The BOBUSANG team has returned home after two weeks of activities in Iceland for a KF public diplomacy project. At its “Halló, Ísland!” events held in the three cities of Reykjavík, Ísafjörður, and Akureyri, the team introduced Icelandic audiences to traditional culture and new technology from Korea through an interactive e-book of a Korean folktales. BOBUSANG also conducted an e-book production workshop, an exhibition, and a hands-on introduction to Hanbok, the traditional costume of Korea.
On the first day of “Halló, Ísland,” participants had the opportunity to wear Hanbok and create e-books in which they starred as the heroes and heroines of Korean folktales. These e-books were exhibited on the second day while guests enjoyed traditional Korean culture by flying kites, writing with brushes, and trying on Hanbok once more.
Among the participants in Reykjavík was Lilja Alfreðsdóttir, the Icelandic Minister of Education, Science and Culture, who previously studied in Korea. The Minister said she was deeply impressed by the Korean folktales and the unique way that the program was conducted.
Other Icelanders gave positive feedback on the program as well, saying that it was nice to have a chance to appreciate elements of Korean culture that had previously been difficult to access. Some said that they would remember their experience for a long time to come, especially because they had the opportunity to go beyond simply reading books on Korea to actually making e-books of time-honored stories. They also expressed hopes to visit Korea in the future.
Korea Cartoon for Peace Team
The Korea Cartoon for Peace team hosted an exhibition of cartoons in France on July 12–21. The exhibition, held on the themes of the Korean independence movement and peace on the Korean Peninsula, took place in Brittany at the Saint-Brieuc Urban District Center.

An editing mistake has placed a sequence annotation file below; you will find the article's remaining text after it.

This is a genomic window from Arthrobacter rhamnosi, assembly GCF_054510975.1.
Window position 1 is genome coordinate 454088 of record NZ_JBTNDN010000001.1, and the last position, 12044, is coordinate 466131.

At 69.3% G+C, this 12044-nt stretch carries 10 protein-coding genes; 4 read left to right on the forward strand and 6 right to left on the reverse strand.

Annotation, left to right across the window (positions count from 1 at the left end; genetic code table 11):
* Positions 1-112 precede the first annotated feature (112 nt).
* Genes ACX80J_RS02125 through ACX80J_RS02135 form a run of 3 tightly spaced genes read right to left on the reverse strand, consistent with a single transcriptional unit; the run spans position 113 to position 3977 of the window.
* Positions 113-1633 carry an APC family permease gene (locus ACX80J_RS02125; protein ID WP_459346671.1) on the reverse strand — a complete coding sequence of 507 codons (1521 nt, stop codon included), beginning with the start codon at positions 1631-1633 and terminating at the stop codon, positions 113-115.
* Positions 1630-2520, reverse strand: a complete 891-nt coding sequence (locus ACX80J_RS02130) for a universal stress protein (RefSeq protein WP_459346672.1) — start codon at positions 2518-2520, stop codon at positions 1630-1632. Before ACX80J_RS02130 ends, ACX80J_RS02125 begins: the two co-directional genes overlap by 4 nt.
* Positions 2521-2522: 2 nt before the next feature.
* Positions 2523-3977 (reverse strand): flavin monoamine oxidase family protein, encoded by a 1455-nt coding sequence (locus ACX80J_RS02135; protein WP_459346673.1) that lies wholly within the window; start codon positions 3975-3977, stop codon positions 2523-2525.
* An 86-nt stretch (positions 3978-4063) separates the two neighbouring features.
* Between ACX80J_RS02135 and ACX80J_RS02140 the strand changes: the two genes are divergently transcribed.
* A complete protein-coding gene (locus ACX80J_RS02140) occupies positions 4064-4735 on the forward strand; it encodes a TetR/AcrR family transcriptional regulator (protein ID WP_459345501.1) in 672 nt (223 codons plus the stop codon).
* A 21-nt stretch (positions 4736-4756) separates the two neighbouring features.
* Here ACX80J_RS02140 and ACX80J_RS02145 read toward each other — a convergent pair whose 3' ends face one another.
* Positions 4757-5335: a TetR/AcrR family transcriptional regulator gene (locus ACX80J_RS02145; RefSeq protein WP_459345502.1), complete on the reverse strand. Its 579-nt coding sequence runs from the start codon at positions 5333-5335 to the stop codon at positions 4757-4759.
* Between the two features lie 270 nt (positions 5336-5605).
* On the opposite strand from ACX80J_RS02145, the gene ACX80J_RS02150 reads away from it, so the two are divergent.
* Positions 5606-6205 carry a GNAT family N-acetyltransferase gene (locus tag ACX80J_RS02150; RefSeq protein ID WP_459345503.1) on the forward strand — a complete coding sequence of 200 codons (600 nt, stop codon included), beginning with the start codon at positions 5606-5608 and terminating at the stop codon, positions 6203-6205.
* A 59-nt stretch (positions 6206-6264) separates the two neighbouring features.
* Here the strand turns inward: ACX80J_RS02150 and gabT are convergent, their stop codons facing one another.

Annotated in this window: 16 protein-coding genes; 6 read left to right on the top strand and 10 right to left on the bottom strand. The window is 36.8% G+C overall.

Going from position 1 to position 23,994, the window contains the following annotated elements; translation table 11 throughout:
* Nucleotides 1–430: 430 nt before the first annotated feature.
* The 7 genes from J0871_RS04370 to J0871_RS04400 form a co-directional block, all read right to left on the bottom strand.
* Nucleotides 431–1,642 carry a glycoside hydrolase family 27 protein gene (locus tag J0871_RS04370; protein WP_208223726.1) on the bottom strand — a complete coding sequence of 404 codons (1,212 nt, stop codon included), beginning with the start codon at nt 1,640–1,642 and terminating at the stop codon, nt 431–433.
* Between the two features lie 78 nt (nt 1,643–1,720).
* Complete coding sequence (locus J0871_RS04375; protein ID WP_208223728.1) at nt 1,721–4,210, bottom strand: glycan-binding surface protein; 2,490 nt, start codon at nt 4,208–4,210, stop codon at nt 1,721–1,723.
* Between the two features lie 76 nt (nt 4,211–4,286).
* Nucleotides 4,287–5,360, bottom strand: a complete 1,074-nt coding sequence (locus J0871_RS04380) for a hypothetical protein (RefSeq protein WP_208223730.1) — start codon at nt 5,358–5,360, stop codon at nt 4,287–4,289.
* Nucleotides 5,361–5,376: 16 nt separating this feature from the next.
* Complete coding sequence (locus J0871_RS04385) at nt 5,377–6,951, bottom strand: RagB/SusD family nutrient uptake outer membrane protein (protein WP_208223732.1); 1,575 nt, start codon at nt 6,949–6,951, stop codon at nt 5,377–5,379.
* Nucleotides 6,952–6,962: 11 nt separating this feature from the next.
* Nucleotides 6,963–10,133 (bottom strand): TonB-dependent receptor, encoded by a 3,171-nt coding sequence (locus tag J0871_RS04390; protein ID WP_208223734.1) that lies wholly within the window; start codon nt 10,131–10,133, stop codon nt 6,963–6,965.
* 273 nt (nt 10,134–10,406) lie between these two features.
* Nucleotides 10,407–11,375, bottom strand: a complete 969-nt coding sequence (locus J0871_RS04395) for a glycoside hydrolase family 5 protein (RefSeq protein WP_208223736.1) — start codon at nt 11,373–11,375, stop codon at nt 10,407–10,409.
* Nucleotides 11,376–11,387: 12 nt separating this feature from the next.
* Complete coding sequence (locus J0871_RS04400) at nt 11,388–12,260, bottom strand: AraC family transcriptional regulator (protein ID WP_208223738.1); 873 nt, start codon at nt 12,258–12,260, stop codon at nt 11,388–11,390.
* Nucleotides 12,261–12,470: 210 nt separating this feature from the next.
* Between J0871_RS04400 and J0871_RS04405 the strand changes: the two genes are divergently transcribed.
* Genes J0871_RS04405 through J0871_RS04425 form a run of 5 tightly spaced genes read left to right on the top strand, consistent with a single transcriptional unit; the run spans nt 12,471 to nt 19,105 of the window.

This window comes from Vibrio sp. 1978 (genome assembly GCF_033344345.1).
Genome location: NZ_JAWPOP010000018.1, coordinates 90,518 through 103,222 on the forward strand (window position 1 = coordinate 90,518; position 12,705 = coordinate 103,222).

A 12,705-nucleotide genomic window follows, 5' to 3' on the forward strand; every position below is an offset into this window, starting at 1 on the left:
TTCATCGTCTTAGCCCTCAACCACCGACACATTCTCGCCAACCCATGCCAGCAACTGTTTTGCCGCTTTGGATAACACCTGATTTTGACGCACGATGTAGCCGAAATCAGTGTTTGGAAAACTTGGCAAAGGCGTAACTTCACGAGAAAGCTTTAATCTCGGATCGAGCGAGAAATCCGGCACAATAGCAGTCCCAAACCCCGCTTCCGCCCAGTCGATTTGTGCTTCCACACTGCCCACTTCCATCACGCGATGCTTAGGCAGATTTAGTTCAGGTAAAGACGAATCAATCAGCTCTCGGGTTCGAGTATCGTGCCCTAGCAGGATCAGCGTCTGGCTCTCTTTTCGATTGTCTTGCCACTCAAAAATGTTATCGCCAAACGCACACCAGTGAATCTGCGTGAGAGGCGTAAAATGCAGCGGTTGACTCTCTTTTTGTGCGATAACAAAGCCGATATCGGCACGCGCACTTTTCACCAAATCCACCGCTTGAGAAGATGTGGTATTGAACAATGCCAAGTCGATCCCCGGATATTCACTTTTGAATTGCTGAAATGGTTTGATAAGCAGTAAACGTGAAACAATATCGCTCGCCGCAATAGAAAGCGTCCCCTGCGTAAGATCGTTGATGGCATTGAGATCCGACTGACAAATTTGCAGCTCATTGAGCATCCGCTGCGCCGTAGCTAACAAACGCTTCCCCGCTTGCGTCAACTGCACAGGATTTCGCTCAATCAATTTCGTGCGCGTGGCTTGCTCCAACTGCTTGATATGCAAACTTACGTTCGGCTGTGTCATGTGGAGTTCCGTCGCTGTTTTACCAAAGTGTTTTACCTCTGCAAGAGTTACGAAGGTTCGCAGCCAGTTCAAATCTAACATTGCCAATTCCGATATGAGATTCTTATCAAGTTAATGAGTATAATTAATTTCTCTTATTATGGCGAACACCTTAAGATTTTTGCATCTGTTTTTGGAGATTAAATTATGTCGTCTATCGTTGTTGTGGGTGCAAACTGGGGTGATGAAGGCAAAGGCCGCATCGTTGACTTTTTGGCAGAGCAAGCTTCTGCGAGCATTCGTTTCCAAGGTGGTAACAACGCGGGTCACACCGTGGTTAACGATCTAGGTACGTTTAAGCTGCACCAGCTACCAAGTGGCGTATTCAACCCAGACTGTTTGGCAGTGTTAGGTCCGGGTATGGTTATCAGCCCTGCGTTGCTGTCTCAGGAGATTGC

Over 40 works of art by more than 20 Korean cartoonists were on display. Included were cartoons on current issues that have run in Korean newspapers and other mass media, from artists such as Choi Seung-Ho, Kim Yong-Min, Kwon Beom-chul, Ryu Dong-Su, and Seo Min-ho.
Some of the cartoonists drew caricatures of visitors to the exhibition and presented them as souvenirs while conversing about peace in Korea. A discussion session on peace was also opened with French university students. Particularly noteworthy was an interview with Jean Jacques Hong Fuan, the second son of Hong Jae-ha, a Korean independence fighter who lived in France.
The Korea Cartoon for Peace team’s public diplomacy activities were held amid mounting international interest in peace on and around the Korean Peninsula. It is greatly hoped that their efforts helped to disseminate the significance of Korean peace to the peoples of France and other parts of Europe.